Of course, they didn’t stay tiny babies who needed their mama forever. So it started happening…ever so slowly, that I found myself handing over the reins of my calendar to other people again. I found myself agreeing to go places with my babies (which I still dread doing, because they are tornados in little boys’ clothing.)

And then, miracle of miracles, the great lockdown of 2020.

I was so relieved to not have to go anywhere or do anything. I was so relieved, you cannot imagine. Because I did not have to go anywhere, I was able to start studying that relief. I realized that there was responsibilities and activities that I was doing that filled me with so much resentment and anger…and yet I would do them simply because I had committed to doing them and was afraid to disappoint others.

I stepped back from my responsibilities. It was hard. But it was such a relief. I put a moratorium on adding any new commitments to my calendar. Social visits are limited anyway by COVID restrictions, but I am learning to negotiate times and places so as to lessen my apprehension about taking the scalawags anywhere.

As I’ve said before, I have a hard time with boundaries and knowing where I end and other people begin. Learning that if someone loves me, they will be willing to hear me say no, has been one of the greatest, most empowering lessons of my life. Learning to negotiate is scary, but well worth the discomfort.

The Ideal Life Exercise

What is working? Although it sounds so small, the answer could simply be, ‘I said no when asked to…” Or, “I just wasn’t feeling it, so I cancelled my plans.” Or, “I didn’t say yes right away, but gave myself some time to think about.”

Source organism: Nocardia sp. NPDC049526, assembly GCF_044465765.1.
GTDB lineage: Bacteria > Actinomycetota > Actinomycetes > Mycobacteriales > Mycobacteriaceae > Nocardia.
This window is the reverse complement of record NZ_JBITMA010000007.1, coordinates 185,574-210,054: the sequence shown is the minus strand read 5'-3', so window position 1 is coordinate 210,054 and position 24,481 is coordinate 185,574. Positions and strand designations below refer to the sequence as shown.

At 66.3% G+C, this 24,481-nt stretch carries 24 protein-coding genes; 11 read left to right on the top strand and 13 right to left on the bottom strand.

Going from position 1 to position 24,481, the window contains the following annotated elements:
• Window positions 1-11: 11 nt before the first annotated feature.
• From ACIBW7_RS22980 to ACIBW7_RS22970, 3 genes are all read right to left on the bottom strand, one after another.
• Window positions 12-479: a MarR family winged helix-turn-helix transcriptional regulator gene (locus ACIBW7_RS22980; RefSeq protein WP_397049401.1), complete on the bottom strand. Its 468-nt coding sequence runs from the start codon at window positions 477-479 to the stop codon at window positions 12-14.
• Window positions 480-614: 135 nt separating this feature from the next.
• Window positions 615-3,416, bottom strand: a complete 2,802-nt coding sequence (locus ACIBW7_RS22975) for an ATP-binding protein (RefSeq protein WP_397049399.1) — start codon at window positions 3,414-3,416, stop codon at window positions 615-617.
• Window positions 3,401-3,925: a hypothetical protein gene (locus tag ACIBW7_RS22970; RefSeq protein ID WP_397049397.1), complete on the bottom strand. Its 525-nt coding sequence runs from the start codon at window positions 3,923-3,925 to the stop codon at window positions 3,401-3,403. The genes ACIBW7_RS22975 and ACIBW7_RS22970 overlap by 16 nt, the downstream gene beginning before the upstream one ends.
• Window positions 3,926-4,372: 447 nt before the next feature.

What isn’t working? This can be the feeling of dread which I inevitably feel leading up to a social engagement. It can even be with a person I love to spend time with…the minute something is on my calendar I start dreading it. I am getting better at discerning if this is because I am just being an introverted looney, or if there is something more sinister at work.


The Great Lockdown of 2020 provided me with a clean slate in this arena. As life starts getting back to normal, this will be one of the most challenging areas for me to keep making progress in. I know me, and I know I will end up obliging when I could have either negotiated or refused.

But every time I manage to consider my own boundaries before committing is a step towards my Ideal Life.

In my Ideal Life, I only commit to what makes me feel alive.

Published by Lily Fields

I am passionate about contentment. This is a challenge, because I am equally passionate about progress. I get up at 4:00AM to chip away at a solution to this monolithic problem: how to make progress on my contentment. Born and raised in the USA, I married a French philosophy teacher in 1999. We have lived in France since 2007. We stayed young and carefree until life threw us two curveballs in the form of little humans one after another in 2015 and 2017 respectively. Now I am a slightly older, slightly more exhausted version of myself, but with mystery stains on my walls and a never-ending pile of laundry.

3 thoughts on “Commitments